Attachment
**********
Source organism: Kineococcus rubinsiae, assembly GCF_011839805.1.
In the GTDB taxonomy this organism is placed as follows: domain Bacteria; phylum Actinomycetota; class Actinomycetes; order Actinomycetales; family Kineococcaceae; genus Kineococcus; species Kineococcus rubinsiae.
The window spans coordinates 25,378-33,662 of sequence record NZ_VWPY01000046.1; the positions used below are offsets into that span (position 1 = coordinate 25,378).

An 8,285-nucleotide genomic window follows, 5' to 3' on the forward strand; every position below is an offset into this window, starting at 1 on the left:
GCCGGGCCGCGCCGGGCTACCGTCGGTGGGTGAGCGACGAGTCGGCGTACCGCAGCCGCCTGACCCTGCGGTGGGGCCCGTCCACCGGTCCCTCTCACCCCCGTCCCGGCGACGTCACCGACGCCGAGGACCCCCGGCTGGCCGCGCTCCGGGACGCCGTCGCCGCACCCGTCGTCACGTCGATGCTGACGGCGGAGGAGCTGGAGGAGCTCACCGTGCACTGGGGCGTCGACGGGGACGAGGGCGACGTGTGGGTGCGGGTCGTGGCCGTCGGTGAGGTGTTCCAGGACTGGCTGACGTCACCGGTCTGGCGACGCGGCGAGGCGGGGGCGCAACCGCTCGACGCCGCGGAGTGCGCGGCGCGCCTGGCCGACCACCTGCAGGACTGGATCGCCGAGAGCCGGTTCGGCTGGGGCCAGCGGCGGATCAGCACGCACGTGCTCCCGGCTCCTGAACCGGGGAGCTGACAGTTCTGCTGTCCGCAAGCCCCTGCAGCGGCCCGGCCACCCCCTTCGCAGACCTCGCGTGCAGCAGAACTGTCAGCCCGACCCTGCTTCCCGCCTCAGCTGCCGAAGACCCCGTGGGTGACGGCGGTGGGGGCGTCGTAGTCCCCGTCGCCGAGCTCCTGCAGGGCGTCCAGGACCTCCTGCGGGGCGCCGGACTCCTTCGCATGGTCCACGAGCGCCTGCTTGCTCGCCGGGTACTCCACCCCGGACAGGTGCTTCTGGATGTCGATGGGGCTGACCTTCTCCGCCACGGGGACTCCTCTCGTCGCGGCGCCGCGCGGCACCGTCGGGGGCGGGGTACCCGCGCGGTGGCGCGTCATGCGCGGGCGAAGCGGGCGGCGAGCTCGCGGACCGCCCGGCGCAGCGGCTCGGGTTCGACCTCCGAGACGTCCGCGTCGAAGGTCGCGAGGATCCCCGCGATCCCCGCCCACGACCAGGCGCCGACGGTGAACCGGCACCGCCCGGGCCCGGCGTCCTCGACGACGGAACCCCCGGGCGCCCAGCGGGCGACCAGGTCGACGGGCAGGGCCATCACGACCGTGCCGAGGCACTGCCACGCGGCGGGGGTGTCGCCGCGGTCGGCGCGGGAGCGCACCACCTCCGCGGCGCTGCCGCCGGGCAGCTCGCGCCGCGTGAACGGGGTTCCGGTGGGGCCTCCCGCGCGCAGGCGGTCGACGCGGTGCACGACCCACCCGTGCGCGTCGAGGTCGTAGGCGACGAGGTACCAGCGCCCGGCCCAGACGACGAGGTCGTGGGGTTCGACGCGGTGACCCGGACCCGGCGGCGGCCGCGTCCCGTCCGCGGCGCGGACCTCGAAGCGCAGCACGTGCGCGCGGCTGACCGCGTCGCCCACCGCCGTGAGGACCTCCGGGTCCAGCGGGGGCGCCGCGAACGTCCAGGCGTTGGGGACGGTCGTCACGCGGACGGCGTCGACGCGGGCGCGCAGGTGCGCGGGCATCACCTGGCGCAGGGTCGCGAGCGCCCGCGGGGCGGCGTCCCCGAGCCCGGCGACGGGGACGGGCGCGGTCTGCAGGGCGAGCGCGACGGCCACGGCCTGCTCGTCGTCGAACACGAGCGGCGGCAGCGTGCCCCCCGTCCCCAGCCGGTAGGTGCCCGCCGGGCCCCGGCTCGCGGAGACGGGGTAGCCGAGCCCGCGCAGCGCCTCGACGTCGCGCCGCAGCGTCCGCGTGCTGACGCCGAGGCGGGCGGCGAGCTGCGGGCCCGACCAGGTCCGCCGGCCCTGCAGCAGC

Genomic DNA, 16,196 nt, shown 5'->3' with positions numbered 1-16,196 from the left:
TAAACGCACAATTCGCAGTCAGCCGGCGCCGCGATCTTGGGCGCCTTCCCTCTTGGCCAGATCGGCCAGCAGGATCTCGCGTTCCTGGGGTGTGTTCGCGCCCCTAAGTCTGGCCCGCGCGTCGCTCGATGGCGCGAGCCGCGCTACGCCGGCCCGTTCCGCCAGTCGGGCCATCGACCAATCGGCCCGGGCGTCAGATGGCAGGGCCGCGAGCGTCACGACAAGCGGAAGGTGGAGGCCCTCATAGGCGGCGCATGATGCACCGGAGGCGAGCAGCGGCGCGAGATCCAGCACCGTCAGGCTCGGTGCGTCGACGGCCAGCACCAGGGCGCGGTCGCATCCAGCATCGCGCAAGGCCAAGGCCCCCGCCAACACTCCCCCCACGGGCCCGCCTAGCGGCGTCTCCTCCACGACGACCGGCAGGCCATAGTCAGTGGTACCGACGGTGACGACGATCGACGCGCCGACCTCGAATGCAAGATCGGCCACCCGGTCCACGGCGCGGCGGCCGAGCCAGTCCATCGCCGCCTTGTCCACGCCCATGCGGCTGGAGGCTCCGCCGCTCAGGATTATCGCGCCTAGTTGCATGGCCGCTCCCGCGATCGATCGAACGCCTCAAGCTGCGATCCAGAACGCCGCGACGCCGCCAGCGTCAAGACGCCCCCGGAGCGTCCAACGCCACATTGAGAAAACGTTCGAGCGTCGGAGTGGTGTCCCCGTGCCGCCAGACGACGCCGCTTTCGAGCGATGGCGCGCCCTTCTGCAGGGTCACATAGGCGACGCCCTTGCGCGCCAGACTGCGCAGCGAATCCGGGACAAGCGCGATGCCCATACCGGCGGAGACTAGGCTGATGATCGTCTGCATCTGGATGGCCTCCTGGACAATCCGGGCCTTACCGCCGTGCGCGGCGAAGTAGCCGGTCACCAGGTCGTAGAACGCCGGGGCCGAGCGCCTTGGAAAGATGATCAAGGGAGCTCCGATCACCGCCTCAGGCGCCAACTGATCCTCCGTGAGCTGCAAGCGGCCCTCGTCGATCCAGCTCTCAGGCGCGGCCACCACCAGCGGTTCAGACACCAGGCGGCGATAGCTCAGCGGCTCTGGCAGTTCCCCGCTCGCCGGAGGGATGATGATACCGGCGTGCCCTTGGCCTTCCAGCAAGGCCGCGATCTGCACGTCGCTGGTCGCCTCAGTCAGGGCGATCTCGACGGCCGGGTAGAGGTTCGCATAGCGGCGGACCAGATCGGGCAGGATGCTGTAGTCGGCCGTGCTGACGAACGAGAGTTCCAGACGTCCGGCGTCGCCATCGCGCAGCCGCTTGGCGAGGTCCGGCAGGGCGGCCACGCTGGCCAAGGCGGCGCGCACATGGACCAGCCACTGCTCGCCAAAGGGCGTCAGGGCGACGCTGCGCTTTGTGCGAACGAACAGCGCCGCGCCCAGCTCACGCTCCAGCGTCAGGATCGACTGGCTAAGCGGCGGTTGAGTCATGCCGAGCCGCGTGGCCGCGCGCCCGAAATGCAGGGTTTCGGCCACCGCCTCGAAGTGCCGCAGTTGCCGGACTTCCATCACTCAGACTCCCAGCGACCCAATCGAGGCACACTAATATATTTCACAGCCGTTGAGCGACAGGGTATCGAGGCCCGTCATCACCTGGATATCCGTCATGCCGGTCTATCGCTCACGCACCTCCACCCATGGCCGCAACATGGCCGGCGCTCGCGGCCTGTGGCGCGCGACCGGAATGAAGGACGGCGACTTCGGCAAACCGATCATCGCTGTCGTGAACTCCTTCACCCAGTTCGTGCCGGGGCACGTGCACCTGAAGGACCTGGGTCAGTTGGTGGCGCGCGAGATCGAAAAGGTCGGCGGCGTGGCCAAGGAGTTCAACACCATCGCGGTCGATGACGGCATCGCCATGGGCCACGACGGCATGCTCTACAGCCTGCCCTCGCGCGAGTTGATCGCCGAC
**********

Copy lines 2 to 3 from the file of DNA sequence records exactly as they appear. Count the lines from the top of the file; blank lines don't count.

In the GTDB taxonomy this organism is placed as follows: domain Bacteria; phylum Actinomycetota; class Actinomycetes; order Actinomycetales; family Kineococcaceae; genus Kineococcus; species Kineococcus rubinsiae.
The window spans coordinates 25,378-33,662 of sequence record NZ_VWPY01000046.1; the positions used below are offsets into that span (position 1 = coordinate 25,378).